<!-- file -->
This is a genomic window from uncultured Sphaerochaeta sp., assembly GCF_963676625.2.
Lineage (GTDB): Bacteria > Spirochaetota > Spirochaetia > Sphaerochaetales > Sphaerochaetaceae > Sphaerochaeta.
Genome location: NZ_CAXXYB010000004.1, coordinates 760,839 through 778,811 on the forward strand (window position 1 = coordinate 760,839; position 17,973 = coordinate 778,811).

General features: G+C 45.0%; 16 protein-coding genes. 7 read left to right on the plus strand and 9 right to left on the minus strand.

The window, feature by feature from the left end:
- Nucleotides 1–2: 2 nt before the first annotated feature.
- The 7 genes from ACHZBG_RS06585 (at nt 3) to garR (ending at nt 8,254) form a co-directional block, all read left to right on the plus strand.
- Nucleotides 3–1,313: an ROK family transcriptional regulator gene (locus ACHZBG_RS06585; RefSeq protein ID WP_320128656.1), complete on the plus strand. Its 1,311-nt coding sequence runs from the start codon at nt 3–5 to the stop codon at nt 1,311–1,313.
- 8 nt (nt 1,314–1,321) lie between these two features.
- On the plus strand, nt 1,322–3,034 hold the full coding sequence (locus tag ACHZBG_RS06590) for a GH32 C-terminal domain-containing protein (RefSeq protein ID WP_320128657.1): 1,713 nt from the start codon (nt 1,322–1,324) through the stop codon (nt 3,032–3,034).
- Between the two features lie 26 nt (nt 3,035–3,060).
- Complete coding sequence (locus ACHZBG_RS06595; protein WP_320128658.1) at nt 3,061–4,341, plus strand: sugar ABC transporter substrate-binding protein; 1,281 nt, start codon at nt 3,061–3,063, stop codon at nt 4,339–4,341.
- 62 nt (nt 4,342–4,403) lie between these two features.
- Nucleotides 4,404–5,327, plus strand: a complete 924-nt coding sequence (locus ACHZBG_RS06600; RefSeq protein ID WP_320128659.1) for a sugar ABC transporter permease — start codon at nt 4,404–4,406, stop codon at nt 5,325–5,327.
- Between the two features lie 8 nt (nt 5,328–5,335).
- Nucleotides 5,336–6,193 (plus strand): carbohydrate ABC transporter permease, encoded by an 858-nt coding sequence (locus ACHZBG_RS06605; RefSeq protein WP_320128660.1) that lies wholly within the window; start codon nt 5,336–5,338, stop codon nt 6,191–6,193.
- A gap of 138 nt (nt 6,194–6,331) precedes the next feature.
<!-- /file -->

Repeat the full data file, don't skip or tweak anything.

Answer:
This is a genomic window from uncultured Sphaerochaeta sp., assembly GCF_963676625.2.
Lineage (GTDB): Bacteria > Spirochaetota > Spirochaetia > Sphaerochaetales > Sphaerochaetaceae > Sphaerochaeta.
Genome location: NZ_CAXXYB010000004.1, coordinates 760,839 through 778,811 on the forward strand (window position 1 = coordinate 760,839; position 17,973 = coordinate 778,811).

General features: G+C 45.0%; 16 protein-coding genes. 7 read left to right on the plus strand and 9 right to left on the minus strand.

The window, feature by feature from the left end:
- Nucleotides 1–2: 2 nt before the first annotated feature.
- The 7 genes from ACHZBG_RS06585 (at nt 3) to garR (ending at nt 8,254) form a co-directional block, all read left to right on the plus strand.
- Nucleotides 3–1,313: an ROK family transcriptional regulator gene (locus ACHZBG_RS06585; RefSeq protein ID WP_320128656.1), complete on the plus strand. Its 1,311-nt coding sequence runs from the start codon at nt 3–5 to the stop codon at nt 1,311–1,313.
- 8 nt (nt 1,314–1,321) lie between these two features.
- On the plus strand, nt 1,322–3,034 hold the full coding sequence (locus tag ACHZBG_RS06590) for a GH32 C-terminal domain-containing protein (RefSeq protein ID WP_320128657.1): 1,713 nt from the start codon (nt 1,322–1,324) through the stop codon (nt 3,032–3,034).
- Between the two features lie 26 nt (nt 3,035–3,060).
- Complete coding sequence (locus ACHZBG_RS06595; protein WP_320128658.1) at nt 3,061–4,341, plus strand: sugar ABC transporter substrate-binding protein; 1,281 nt, start codon at nt 3,061–3,063, stop codon at nt 4,339–4,341.
- 62 nt (nt 4,342–4,403) lie between these two features.
- Nucleotides 4,404–5,327, plus strand: a complete 924-nt coding sequence (locus ACHZBG_RS06600; RefSeq protein ID WP_320128659.1) for a sugar ABC transporter permease — start codon at nt 4,404–4,406, stop codon at nt 5,325–5,327.
- Between the two features lie 8 nt (nt 5,328–5,335).
- Nucleotides 5,336–6,193 (plus strand): carbohydrate ABC transporter permease, encoded by an 858-nt coding sequence (locus ACHZBG_RS06605; RefSeq protein WP_320128660.1) that lies wholly within the window; start codon nt 5,336–5,338, stop codon nt 6,191–6,193.
- A gap of 138 nt (nt 6,194–6,331) precedes the next feature.